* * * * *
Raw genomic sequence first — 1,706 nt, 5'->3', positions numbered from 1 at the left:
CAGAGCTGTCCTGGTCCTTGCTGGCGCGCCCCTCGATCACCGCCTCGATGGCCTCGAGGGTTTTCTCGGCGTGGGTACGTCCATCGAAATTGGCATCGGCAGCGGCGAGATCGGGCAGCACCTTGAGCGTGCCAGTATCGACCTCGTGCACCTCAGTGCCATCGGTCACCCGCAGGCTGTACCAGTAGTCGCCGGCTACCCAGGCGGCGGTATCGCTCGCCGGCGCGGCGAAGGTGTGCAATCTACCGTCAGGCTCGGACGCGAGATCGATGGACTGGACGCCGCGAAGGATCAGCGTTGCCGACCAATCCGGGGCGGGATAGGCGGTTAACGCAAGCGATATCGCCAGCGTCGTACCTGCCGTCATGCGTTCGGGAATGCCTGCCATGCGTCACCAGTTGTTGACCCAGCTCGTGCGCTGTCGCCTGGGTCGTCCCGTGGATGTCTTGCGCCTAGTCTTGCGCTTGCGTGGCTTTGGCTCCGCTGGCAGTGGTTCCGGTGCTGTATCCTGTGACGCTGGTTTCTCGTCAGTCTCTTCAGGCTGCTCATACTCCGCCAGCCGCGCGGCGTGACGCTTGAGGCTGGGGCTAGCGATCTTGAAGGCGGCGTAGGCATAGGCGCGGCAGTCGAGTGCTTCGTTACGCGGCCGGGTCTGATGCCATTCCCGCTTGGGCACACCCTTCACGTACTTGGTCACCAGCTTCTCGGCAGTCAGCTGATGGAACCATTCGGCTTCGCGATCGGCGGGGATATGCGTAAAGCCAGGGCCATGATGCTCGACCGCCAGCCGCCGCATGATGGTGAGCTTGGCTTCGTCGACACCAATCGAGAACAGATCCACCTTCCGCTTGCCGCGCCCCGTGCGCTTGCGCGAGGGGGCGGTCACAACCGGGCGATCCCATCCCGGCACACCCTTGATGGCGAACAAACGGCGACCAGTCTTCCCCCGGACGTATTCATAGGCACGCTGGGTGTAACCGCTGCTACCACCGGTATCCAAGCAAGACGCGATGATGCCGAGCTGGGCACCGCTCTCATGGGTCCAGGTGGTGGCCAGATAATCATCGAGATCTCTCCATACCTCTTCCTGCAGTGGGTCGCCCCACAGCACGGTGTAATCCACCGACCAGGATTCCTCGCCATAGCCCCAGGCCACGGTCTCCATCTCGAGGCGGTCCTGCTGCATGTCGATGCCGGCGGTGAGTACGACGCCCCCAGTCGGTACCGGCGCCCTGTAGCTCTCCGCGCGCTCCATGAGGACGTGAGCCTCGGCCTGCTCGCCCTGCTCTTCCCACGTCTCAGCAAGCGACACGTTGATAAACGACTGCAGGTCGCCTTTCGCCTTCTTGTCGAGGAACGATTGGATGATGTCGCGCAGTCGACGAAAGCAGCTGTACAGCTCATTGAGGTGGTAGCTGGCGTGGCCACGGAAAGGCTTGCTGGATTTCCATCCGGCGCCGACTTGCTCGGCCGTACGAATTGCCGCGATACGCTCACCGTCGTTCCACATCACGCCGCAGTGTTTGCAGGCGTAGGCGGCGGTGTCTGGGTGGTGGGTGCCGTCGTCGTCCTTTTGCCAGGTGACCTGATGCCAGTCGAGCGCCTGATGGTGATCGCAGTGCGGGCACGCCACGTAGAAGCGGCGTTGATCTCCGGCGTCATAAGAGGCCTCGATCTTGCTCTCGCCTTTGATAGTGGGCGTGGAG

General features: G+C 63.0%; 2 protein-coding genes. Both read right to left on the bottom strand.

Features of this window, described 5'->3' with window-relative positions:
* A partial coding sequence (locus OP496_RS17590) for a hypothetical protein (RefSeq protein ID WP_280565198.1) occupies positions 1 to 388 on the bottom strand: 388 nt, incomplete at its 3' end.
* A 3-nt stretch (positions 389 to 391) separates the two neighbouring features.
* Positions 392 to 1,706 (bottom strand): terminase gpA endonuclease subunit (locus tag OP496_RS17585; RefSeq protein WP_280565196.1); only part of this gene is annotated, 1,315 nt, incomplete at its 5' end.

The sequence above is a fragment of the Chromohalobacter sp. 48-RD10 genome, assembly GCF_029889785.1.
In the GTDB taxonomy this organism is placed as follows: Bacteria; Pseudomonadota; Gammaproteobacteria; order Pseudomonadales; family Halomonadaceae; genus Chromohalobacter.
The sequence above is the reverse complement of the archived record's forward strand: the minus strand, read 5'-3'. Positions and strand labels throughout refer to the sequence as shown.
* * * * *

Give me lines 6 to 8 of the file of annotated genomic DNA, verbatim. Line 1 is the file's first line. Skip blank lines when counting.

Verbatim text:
* A 3-nt stretch (positions 389 to 391) separates the two neighbouring features.
* Positions 392 to 1,706 (bottom strand): terminase gpA endonuclease subunit (locus tag OP496_RS17585; RefSeq protein WP_280565196.1); only part of this gene is annotated, 1,315 nt, incomplete at its 5' end.

The sequence above is a fragment of the Chromohalobacter sp. 48-RD10 genome, assembly GCF_029889785.1.